NuGet with MEF

Now that we have the basics of installing and uninstalling NuGet packages, the next step is integrating the contents of those packages into our application.

Comicster has two kinds of extensions: Skins and Plug-Ins. A skin is just a loose XAML file and any associated content, while a plug-in is one or more assemblies containing classes that implement one or more exported interfaces from Comicster.Core.DLL.

The Plug-Ins Class

To keep all the extensions in one place, Comicster defines a PlugIns class that it only tracks a single instance of. The public face of the class looks like this:

public class PlugIns
{
    public PlugIns(IPackageManager packageManager)
    {
        ...
    }

    [ImportMany(AllowRecomposition = true)]
    public ObservableCollection<ICollectionReader> Readers { get; private set; }

    [ImportMany(AllowRecomposition = true)]
    public ObservableCollection<ICollectionReaderWriter> Writers { get; private set; }

    [ImportMany(AllowRecomposition = true)]
    public ObservableCollection<ITool> Tools { get; private set; }

    [ImportMany(AllowRecomposition = true)]
    public ObservableCollection<ICatalog> Catalogs { get; private set; }

    [ImportMany(AllowRecomposition = true)]
    public ObservableCollection<ISearch> Searches { get; private set; }

    public ObservableCollection<Skin> Skins { get; private set; }

    public event EventHandler Composed;
}

... and we register it with Autofac like this:

builder.RegisterType<PlugIns>().SingleInstance();

So we're making use of MEF's ImportMany attribute here, and we're giving it the ability to "recompose" each collection at runtime. Essentially that means that any changes to the MEF CompositionContainer will automatically add or remove components from each of those collections.

NuGet Package Events

You'll notice that the PlugIns class takes a dependency on IPackageManager. When we resolve an instance of PlugIns, Autofac passes an implementation of IPackageManager, also registered as single instance. That means that inside our constructor we can subscribe to some key events to do with packages:

_packageManager.PackageInstalled += _packageManager_PackageInstalled;
_packageManager.PackageUninstalled += _packageManager_PackageUninstalled;

Now we're getting somewhere! Whenever a package is installed or uninstalled, the PlugIns class will be notified!

Package Installation

Let's have a look at what happens at install time:

void _packageManager_PackageInstalled(object sender, PackageOperationEventArgs e)
{
    AddDirectoryCatalog(e.Package);
    Skins.AddRange(_packageManager.PathResolver.GetSkinsFor(e.Package));

    OnComposed(EventArgs.Empty);
}

Ok, so we're calling a helper method, registering any skins that might be in the package, and then triggering the Composed event, which gets handled in other parts of the app. The first method takes care of registering any new assemblies with MEF:

void AddDirectoryCatalog(IPackage package)
{
    var libDir = Path.Combine(_packageManager.PathResolver.GetInstallPath(package), "lib");
    if (Directory.Exists(libDir)) _catalog.Catalogs.Add(new DirectoryCatalog(libDir));
}

If you're familiar with NuGet you'll know that assemblies live in a "lib" folder inside the package. Here we're simply adding a new DirectoryCatalog pointing to that folder. MEF will scan the folder for assemblies that export types we need (in this case, plug-in types) and add them to our collections.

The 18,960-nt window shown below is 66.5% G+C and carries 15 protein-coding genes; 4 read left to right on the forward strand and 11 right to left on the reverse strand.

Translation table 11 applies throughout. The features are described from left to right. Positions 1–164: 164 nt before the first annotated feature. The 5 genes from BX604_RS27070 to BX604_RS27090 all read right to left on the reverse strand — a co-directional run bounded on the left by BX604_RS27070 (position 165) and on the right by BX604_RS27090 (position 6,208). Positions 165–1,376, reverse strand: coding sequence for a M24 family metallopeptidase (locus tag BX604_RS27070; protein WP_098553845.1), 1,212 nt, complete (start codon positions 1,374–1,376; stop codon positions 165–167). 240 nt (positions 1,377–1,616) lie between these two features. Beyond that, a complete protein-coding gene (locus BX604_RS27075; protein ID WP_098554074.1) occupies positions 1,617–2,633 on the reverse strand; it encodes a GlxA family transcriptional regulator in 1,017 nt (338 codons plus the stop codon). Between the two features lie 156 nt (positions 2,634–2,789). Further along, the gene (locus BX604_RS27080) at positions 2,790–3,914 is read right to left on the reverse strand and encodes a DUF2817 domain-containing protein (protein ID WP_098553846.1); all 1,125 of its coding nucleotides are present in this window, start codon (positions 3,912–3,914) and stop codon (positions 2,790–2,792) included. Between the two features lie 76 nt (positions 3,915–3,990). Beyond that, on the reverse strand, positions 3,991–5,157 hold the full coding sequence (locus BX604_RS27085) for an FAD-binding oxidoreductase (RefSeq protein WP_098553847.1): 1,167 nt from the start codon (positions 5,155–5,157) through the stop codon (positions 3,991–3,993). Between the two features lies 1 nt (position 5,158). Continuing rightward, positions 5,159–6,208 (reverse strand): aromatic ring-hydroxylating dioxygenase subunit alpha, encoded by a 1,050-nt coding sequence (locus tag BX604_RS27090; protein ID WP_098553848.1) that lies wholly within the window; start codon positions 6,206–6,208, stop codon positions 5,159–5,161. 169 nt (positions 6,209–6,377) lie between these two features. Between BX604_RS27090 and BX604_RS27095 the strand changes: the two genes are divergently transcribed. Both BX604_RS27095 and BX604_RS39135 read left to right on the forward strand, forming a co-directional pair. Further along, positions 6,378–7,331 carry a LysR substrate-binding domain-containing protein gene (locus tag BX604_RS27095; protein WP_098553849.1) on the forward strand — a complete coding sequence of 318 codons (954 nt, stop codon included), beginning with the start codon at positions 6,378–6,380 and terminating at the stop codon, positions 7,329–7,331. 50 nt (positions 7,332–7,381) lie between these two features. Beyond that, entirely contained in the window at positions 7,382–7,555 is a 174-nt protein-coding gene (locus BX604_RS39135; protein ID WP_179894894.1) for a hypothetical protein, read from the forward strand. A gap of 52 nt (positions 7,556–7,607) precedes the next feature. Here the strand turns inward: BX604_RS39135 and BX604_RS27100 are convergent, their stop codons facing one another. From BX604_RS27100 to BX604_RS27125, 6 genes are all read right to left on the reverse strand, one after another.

Now let's look at the other thing that might happen as a package is installed. We're using an extension method called GetSkinsFor(package) which looks like this:

public static IEnumerable<Skin> GetSkinsFor(this IPackagePathResolver resolver, IPackage package)
{
    return from path in package.GetContentFiles().Select(f => Path.Combine(resolver.GetInstallPath(package), f.Path))
            where path.EndsWith("skin.xaml", StringComparison.OrdinalIgnoreCase)
            select new Skin(Path.GetFileName(Path.GetDirectoryName(path)), new Uri(path, UriKind.Absolute));
}

That's a LINQ query which looks for "skin.xaml" file in folders under the package's "Content" folder, and constructs an instance of our internal Skin type for each one.

Package Removal

With me so far? If so, the stuff that happens when a package is removed shouldn't come as any great surprise:

void _packageManager_PackageUninstalled(object sender, PackageOperationEventArgs e)
{
    var libDir = Path.Combine(e.InstallPath, "lib");
    foreach (var catalog in _catalog.Catalogs.OfType<DirectoryCatalog>().Where(c => e.FileSystem.PathsMatch(c.FullPath, libDir)))
    {
        _catalog.Catalogs.Remove(catalog);
    }

    foreach (var skin in _packageManager.PathResolver.GetSkinsFor(e.Package))
    {
        Skins.RemoveAll(s => s.Uri == skin.Uri);
    }
    OnComposed(EventArgs.Empty);
}

So we're looking for any DirectoryCatalog instances in our MEF catalogs that match the path of the package that just got uninstalled, and removing them so that their plug-in classes are "unregistered". Then we're doing the same thing for the skins.

Caveats

There are a few problems with this approach, and the #1 problem is that Comicster still has the assemblies loaded when the packages are uninstalled, so NuGet can't delete the folders from disk. There's a way around that using a custom AppDomain with shadow copying enabled, but it's a bit of a learning curve so I haven't tried it yet.

Likewise when you update a package, the old version will still be loaded. I've gotten around that for now by notifying the user that they should restart Comicster when any package is updated.

What do you think? MEF-heads might be able to suggest a cleaner approach, but this is working quite well for me. If I get to the AppDomain stuff I will post that too!

nuget mef mvvm comicster
Posted by: Matt Hamilton
Last revised: 21 Aug, 2014 02:02 PM History

Trackbacks

Comments

No comments yet. Be the first!

No new comments are allowed on this post.